ALEX WILSON will tonight be inducted into Pompey’s Hall of Fame.
Continuing our daily look at each of the five players scheduled to be recognised at the Fratton Park ceremony.
Wilson had never even been out of Scotland when, accompanied by his father, he travelled the 650 miles to Portsmouth by train in December 1948 to trial at Fratton Park.
He would end up staying 19 years, amassing 382 appearances and scoring five goals.
As a left-half, he made his Pompey debut at West Bromwich Albion in October 20, 1951, replacing Jimmy Dickinson, who was on England duty.
However, with stiff opposition for the full-back spots, his first-team appearances for the top-flight Blues were restricted until a breakthrough season in 1953-54, when he also made his Scotland debut.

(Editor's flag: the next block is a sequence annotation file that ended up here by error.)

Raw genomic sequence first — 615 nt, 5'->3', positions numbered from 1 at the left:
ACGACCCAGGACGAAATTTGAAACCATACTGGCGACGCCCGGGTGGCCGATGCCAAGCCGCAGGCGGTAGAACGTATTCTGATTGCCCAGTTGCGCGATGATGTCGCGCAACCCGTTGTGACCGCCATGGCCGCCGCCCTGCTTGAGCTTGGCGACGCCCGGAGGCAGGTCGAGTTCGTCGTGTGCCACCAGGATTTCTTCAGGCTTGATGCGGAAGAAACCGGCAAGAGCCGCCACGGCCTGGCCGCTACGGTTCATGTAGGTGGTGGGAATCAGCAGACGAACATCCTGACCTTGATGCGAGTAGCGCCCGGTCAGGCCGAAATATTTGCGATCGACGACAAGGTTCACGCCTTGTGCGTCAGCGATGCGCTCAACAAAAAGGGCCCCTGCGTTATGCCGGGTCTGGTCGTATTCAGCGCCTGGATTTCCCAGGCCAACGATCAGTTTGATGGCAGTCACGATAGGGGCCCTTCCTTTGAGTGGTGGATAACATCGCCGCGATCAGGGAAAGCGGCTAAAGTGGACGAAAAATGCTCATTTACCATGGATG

Wilson remained during Pompey’s fall down the divisions, but was part of the Division Three title-winning side in 1961-62 under George Smith.
He was a sound, steady, reliable and unruffled performer who seldom caught the eye for anything spectacular, yet scored one of the most important and dramatic goals in the club’s history. That arrived on April 24, 1965 – the final day of the 1964-65 season,
Pompey travelled to Northampton requiring a point to save themselves from relegation to Division Three, yet found themselves trailing 1-0 after 86 minutes.
However, Wilson stepped up to thump the ball home and earn a precious 1-1 draw.
At the age of 33, his Pompey career came to an end in May 1967.
The defender was granted a joint-testimonial with Johnny Gordon, with games against Arsenal and Stoke.
In retirement, he regularly featured for the Pompey ex-professionals side and passed away in July 2010 aged 76 in his native Scotland.